Destination 2018: Denver

The Family Jones, a new distillery and restaurant in the booming LoHi (Lower Highland) neighborhood of Denver, was bustling on a recent Saturday night. Small groups of mostly young people sat at communal tables or the half-circle bar, drinking meticulously crafted cocktails and nibbling on charcuterie. A full moon illuminated the room through massive windows on one side.

It felt like the ultimate local scene, but “local” is a relative term in the Mile High City. The Wisconsin-raised guy to my right moved to Denver two years ago after escaping “congested and attitude-heavy” San Francisco for a job as a programmer at a tech startup. The bartender came to Denver from Philadelphia to go to college, fell in love with the city’s socially progressive atmosphere and never left. A middle-aged couple smooching over housemade vodka and gin paused long enough to say they’d moved to Denver a year ago from Texas, drawn by the beauty of the area. Both work for online retailers and can basically choose where they want to live.

For more and more people, that choice is Denver: 1,000-plus people move to the city each month. Blessed with extraordinary physical beauty and nurturing an entrepreneurial culture that goes back to the 19th-century gold rush, Denver is attracting everyone from disaffected Bay Area techies to socially engaged East Coast creatives. “It’s the new capital of the West,” says Ryan Diggins, a Denver real estate developer who just opened the elegant Ramble Hotel in the city’s RiNo (River North Art District) neighborhood. “Things feel more possible here. You can breathe.”

Last April, a coalition of 10 Colorado-based tech companies, along with state agencies, launched Pivot to Colorado, a $500,000 marketing campaign that encourages tech talent to leave Silicon Valley for the state. It’s just one of the ways Colorado, and Denver in particular, has been diversifying its economy since the 1980s, when it was largely dependent on the oil and gas industry. Today, Denver’s strengths include aerospace (second in the nation after California), from space exploration to four military commands; IT software (growing 20 percent faster than the national average for the last five years); and, of course, marijuana (residents voted to legalize the product in 2012). Metro Denver has one of the lowest unemployment rates in the nation—it’s just under 3 percent—and adds about 35,000 jobs a year.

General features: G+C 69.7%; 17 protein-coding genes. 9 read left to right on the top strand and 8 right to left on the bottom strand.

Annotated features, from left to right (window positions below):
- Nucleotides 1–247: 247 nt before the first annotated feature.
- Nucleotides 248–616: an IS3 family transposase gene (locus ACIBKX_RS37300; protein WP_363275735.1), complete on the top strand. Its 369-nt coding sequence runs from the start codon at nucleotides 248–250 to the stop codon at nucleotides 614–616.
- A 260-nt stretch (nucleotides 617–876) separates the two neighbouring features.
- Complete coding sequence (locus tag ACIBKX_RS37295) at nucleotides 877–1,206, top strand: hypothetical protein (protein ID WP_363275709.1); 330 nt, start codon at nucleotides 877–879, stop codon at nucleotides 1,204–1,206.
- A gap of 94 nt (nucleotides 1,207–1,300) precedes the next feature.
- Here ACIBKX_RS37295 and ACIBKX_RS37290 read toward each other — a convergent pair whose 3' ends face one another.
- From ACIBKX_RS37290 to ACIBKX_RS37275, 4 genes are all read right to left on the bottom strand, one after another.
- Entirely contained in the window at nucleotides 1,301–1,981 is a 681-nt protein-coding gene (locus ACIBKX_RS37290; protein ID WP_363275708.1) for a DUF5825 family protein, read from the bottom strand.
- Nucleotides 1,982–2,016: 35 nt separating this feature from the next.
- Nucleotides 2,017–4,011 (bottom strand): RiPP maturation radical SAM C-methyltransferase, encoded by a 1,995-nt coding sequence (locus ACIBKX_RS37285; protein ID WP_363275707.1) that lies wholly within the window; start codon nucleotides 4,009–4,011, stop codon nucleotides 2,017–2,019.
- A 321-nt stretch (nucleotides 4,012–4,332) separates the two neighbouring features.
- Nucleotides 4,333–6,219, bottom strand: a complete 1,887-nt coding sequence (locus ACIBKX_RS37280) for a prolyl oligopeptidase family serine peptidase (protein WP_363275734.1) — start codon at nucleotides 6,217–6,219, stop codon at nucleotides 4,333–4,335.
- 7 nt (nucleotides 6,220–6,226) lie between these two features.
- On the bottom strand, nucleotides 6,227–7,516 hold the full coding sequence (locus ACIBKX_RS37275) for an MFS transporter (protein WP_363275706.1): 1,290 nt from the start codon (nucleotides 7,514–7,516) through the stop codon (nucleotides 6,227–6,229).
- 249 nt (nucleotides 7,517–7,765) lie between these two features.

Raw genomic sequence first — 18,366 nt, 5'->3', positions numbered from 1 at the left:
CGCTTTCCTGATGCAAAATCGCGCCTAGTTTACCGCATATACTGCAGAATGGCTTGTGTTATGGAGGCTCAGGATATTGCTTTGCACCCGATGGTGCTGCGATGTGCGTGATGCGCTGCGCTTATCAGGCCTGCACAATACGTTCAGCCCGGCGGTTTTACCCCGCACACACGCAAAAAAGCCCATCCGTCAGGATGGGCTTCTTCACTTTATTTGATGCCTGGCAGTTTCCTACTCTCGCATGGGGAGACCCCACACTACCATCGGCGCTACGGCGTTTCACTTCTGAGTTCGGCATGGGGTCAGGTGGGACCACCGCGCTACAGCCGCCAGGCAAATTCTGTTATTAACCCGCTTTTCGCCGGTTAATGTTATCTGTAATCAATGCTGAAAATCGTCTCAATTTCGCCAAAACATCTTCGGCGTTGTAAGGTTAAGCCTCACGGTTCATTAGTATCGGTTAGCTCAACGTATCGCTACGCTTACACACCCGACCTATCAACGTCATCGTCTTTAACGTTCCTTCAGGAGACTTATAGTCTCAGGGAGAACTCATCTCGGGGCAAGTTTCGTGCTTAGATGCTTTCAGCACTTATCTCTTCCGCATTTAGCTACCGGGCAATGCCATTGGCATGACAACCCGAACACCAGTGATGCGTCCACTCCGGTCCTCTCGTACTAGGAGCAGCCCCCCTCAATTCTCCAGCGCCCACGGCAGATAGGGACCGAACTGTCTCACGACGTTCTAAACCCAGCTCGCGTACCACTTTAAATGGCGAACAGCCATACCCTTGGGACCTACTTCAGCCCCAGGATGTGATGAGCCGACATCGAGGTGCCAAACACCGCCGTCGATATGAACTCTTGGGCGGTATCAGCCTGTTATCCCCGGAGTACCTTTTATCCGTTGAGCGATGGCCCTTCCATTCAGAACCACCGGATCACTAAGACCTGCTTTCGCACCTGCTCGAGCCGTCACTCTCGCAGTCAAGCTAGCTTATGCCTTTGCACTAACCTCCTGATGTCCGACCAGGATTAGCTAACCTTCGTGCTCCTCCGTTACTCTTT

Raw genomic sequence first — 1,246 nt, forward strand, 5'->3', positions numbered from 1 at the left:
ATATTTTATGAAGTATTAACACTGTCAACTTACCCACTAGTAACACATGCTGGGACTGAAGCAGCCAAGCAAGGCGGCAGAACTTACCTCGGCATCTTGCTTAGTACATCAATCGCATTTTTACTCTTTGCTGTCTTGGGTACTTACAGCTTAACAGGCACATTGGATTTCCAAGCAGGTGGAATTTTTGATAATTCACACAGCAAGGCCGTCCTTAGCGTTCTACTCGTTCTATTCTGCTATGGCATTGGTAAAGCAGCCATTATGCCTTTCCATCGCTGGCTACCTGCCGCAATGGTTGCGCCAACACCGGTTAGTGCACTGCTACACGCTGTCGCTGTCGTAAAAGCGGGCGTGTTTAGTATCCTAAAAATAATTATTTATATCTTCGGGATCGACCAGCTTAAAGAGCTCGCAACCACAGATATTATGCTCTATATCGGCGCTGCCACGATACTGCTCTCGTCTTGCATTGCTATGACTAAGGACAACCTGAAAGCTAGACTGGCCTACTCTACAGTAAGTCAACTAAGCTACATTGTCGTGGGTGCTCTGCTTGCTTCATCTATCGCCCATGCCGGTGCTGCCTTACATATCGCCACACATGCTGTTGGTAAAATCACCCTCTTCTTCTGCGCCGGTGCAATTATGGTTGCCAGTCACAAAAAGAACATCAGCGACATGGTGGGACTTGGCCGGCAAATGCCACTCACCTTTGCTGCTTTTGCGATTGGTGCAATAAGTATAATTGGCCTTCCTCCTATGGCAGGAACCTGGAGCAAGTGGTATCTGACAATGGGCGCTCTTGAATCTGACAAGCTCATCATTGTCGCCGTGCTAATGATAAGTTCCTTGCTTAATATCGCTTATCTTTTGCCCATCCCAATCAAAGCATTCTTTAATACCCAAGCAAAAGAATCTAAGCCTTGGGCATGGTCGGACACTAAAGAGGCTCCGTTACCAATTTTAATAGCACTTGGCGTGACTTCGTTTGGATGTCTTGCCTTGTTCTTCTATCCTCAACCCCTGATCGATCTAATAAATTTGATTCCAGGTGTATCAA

“Business in Colorado works across geographic and political boundaries,” says J.J. Ament, CEO of the Metro Denver Economic Development Corporation, the first regional EDC in the nation. “You’ll never hear Denver criticize Boulder or Aurora. It’s not a competitive place; it’s a collaborative place.”

That atmosphere is part of what attracted Frank Bonanno, a New Jersey native, to the city. One of Denver’s most successful chefs—he’s opened nearly a dozen restaurants in the city—Bonanno and his wife, Jacqueline, just opened Milk Market, a massive retail food and restaurant complex not far from Union Station. Milk Market includes Mano Pastaria, offering hand-rolled pastas; Ruth’s Butchery, featuring Colorado-raised meats; Stranded Pilgrim, a lineup of all-Colorado beers; and Cornicello, a gelato shop.

“We’ve had a lot of success here—Denver’s a great city to do business. And enough people are figuring that out that there’s been a big infusion of capital from outside coming in,” says Frank Bonanno. Adds Jacqueline, “We’ve never had outside investors before, but Milk Market is so big we had to, and today we could get it. About 80 percent. It’s scary but exciting.”

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